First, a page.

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Super, investments to affect child support assessments

Super, investments to affect child support assessments

Legislative changes will affect some separated parents from 1 July this year when the definition of income used to calculate child support assessments is expanded.

This will mean salary-sacrificed superannuation contributions and net losses from financial investments will be added to a parent?s adjusted taxable income for child support purposes, ensuring more accurate assessments for parents.
Child Support Agency (CSA), Assistant General Manager Bruce Young said
The changes will mean that, when calculating a parent?s income, individuals who have access to salary sacrifice to reduce their taxable income will be treated on an equivalent basis to those who do not have access to salary sacrifice arrangements.

Separated parents on a wage or salary can continue to enjoy the tax benefits of salary sacrificing into their superannuation while ensuring their children receive the right amount of financial support according to a more accurate assessment of both parents? financial circumstances.

It is important that parents consider their choices on salary sacrificed superannuation plans before or during the 2009-2010 financial year.

Parents that are currently salary sacrificing may wish to seek financial advice on how the legislation may affect their income for the purposes of child support. For a list of financial counsellors, go to the CSA?s Community Service Directory at www.csa.gov.au
The changes will apply to income years starting on or after 1 July 2009.

The changes will generally affect child support assessments for child support periods that begin on or after 1 July 2010. This is because a parent's income for the 2009-10 financial year will usually only affect a child support assessment for a child support period that begins on or after 1 July 2010. However, a parent's income for the 2009-10 financial year, may be used for other types of decisions, such as estimates of income and Change of Assessment applications.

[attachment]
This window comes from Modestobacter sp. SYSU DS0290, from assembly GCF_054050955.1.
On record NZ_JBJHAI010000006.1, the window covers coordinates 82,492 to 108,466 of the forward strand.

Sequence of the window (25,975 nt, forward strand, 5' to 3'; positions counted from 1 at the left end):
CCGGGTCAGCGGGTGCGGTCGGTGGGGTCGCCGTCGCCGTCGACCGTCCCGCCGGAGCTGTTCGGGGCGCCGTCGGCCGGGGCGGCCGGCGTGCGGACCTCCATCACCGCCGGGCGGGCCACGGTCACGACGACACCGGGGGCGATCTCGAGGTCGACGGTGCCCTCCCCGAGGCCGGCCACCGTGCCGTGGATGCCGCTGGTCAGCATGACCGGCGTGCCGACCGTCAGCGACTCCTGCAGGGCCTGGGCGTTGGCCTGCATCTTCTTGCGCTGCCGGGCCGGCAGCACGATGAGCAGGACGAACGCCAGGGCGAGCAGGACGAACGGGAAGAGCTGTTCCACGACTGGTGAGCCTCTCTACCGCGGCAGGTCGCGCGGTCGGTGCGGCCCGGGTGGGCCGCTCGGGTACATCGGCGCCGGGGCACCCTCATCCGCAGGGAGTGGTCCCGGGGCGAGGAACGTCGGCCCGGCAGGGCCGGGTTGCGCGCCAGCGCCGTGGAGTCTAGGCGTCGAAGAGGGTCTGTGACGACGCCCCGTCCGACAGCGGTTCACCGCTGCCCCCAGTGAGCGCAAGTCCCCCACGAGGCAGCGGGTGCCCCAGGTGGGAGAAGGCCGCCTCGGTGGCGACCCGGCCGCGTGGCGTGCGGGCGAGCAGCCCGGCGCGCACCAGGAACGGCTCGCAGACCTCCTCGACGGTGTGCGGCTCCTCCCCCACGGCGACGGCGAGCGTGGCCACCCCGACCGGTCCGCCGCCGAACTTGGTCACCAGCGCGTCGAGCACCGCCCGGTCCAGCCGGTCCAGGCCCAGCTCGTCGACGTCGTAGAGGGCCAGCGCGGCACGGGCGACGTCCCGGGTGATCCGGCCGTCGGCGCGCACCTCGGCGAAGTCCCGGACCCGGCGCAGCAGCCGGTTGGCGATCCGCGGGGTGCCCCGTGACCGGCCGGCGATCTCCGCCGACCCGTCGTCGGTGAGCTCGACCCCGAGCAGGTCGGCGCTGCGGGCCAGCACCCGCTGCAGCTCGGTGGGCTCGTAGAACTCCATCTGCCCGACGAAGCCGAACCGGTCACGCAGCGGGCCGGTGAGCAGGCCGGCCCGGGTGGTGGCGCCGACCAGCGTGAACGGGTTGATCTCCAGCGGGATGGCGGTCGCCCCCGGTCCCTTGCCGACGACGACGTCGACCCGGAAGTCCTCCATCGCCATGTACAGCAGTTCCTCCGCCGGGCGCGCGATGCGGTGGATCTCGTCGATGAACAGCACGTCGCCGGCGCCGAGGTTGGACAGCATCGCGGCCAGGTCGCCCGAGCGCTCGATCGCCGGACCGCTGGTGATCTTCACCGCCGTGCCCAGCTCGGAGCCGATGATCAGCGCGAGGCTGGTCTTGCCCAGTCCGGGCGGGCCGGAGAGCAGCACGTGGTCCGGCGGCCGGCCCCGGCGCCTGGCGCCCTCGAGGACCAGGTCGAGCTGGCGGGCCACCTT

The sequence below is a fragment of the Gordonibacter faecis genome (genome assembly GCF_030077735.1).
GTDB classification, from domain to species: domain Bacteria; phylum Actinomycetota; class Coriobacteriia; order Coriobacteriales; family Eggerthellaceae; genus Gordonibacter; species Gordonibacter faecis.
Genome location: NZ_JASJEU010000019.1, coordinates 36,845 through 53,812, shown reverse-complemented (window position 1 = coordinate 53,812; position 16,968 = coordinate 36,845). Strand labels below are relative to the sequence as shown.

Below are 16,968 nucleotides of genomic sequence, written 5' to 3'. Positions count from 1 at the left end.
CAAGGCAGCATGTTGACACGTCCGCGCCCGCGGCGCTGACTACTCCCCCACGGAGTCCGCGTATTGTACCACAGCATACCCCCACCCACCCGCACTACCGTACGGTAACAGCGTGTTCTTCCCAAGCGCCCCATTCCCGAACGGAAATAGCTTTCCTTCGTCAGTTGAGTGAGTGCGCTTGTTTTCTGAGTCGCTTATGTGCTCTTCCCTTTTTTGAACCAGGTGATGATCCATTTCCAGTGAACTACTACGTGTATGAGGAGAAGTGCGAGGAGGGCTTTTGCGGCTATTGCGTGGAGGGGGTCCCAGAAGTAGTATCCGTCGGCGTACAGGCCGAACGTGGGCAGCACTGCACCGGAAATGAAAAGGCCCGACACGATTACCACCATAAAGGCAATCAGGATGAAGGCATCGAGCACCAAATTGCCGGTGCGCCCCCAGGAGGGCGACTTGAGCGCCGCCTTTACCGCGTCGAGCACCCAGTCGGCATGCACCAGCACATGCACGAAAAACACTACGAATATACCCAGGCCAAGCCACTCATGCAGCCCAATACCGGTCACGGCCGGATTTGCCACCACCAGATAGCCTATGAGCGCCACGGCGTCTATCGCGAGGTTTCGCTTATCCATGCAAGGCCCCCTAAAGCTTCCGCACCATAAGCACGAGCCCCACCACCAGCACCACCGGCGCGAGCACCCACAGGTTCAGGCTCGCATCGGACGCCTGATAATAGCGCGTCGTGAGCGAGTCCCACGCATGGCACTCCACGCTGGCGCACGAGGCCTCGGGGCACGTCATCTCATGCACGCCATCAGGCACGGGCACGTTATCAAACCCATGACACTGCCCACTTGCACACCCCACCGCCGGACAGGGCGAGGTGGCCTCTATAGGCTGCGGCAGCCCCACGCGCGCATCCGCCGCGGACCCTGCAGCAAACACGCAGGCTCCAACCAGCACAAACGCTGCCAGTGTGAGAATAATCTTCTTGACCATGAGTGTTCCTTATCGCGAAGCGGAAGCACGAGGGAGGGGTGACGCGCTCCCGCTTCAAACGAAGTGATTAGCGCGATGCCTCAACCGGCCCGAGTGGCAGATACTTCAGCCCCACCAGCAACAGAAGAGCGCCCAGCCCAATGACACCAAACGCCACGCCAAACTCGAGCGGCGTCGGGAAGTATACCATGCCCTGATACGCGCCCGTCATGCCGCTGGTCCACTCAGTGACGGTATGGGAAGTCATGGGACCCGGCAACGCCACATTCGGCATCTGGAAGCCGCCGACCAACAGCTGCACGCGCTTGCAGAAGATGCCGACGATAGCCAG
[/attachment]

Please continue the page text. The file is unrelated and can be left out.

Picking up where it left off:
These changes will affect both paying and receiving parents equally. Compulsory super payments, such as employer contributions under superannuation guarantee requirements, will not be considered part of a parent?s child support income. The changes will only apply to voluntarily sacrificed payments.

The CSA has always had the ability to consider voluntary super contributions for determining a parent?s total income and financial resources through the Change of Assessment process.

The new measure will allow the CSA to include ?salary sacrificed? superannuation contributions (to be reported on employee payment summaries from 1 July 2009), as part of a parent's child support income. This will enable more accurate assessments based on a parent?s total salary package for the benefit of their children.

The changes will also expand the types of losses that will be considered in determining a parent?s adjusted taxable income.

The calculation will not only include a parent?s net losses from any rental properties, but will also include net losses from financial investments such as shares and managed funds. Net financial investment losses are the amount of allowable deduction claimed for financial investments that exceed the income received from those investments.

Capital gains and capital losses are excluded from the calculation of total net financial investment losses.

Financial counselling services and referral information is also available on the Department of Families, Housing, Communities and Indigenous Affairswebsite, the Centrelink website, at www.centrelink.gov.au, and the Australian Government's  Understanding Money website
Edited

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